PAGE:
The present invention relates to a silver contact connection structure for conductive blades and particularly to a technique that employs a novel conductive blade structure to fabricate a thin silver contact.

BACKGROUND OF THE INVENTION

Referring to FIG. 1, a conventional silver contact is usually formed on a conductive blade at a desired location by pressing and filling a silver wire by stamping. The thin silver contact fabricated by such a design has to withstand a striking force to complete the connection of the contact when in use. As the contact friction area between the conductive blade and the thin silver contact is small, the silver contact is prone to breaking loose and shortening its service life.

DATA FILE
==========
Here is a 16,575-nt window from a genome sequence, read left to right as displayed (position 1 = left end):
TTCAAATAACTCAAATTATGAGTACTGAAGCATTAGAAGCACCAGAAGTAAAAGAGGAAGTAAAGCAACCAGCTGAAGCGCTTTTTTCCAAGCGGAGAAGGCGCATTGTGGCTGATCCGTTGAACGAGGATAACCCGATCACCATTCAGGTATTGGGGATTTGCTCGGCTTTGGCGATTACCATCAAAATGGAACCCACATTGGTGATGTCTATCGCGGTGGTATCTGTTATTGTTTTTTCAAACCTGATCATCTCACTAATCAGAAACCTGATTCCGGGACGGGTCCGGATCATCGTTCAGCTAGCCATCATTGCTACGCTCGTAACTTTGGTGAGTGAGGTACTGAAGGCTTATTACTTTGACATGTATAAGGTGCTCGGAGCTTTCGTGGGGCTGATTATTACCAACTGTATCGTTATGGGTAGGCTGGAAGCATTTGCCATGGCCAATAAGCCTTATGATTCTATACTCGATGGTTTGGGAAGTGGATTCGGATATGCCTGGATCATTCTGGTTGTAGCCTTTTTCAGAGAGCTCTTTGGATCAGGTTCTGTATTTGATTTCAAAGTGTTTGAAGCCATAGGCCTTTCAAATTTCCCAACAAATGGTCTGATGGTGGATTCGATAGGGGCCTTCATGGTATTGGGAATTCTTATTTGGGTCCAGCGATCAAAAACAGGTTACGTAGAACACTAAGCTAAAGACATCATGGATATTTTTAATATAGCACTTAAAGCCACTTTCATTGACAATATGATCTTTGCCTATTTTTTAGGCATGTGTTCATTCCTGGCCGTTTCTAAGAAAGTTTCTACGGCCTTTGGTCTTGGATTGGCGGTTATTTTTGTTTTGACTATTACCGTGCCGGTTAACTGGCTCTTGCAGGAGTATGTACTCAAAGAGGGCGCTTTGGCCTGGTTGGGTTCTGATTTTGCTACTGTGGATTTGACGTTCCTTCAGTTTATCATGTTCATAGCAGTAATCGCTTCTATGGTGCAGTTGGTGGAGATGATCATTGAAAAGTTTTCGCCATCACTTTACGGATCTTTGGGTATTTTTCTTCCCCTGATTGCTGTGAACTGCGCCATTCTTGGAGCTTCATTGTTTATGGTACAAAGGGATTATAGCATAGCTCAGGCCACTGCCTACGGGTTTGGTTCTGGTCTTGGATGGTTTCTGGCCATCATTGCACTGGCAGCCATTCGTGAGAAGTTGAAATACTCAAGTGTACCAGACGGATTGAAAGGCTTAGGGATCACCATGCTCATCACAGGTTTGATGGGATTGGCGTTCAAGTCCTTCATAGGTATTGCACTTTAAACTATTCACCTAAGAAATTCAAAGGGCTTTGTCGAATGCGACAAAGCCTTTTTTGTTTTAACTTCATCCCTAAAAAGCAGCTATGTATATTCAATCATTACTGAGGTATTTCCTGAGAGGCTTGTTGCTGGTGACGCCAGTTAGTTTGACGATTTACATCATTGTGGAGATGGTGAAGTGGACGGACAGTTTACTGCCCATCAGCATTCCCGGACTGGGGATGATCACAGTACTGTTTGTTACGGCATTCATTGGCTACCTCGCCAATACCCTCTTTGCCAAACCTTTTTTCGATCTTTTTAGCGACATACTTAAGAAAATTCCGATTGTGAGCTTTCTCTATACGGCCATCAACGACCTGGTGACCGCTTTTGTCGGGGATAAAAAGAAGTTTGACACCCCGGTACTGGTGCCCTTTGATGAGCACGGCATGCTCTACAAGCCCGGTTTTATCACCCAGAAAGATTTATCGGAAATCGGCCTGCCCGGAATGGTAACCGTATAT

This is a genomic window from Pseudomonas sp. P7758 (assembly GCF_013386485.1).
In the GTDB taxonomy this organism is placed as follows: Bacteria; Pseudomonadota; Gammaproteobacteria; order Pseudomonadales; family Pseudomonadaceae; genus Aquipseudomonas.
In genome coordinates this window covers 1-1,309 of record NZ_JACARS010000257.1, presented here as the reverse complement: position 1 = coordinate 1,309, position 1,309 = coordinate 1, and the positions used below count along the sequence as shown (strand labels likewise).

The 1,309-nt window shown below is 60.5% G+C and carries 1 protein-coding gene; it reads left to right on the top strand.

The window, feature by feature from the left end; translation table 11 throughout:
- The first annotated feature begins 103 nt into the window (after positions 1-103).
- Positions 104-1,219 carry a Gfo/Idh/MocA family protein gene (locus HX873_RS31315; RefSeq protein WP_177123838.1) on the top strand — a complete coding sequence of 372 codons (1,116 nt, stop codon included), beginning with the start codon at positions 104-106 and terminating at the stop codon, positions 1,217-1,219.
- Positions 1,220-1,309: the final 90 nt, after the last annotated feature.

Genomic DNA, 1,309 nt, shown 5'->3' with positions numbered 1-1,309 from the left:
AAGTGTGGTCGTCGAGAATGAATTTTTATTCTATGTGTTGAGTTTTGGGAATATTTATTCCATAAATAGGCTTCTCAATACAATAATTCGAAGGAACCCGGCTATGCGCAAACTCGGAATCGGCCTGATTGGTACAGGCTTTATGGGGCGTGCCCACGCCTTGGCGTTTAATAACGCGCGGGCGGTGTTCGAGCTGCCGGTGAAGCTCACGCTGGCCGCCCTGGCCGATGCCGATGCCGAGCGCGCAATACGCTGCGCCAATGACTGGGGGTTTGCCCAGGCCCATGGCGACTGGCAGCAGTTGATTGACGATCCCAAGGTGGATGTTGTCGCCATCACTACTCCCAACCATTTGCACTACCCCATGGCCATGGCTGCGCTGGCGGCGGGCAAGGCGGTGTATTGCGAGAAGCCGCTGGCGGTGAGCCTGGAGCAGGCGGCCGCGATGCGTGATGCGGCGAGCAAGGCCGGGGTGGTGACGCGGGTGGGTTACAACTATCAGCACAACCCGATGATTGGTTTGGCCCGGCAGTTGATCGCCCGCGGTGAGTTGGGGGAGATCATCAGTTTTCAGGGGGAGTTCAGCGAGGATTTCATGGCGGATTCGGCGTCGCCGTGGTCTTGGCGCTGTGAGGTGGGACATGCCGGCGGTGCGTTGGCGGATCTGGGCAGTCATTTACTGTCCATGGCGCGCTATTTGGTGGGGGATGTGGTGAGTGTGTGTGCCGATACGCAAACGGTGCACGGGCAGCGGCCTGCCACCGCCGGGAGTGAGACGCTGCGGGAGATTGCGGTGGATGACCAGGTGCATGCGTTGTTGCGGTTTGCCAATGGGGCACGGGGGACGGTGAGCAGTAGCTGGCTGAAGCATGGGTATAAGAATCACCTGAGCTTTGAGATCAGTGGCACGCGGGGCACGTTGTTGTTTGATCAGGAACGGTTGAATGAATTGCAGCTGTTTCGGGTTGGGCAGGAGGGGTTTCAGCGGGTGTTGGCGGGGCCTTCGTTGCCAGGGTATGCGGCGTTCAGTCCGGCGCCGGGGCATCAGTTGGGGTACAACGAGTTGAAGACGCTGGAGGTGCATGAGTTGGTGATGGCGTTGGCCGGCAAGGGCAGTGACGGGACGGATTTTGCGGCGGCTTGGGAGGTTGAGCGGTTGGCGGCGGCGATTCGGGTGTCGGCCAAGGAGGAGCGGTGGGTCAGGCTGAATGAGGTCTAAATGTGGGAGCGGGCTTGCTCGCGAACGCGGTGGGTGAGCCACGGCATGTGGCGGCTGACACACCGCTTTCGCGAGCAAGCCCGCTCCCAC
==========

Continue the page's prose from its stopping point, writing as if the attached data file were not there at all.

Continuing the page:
There is another technique for fabricating silver contacts disclosed in R.O.C. patent publication No. 448454 entitled “Method for fastening silver contacts of conductive blades”. It punches a fastening hole on a conductive blade that is concave on the upper side and convex on the lower side. Extra material for the conductive blade is extruded to form an extended wedging flange. The fastening hole has screw threads formed therein to provide a horizontal frictional force so that the silver contact is less likely to break off. Finally, the top section of the conductive metal forms a bucking flange through an upper mold, and a lower mold is deployed to ram the wedging flange towards the fastening hole so that the conductive metal is filled and wedged securely in the fastening hole.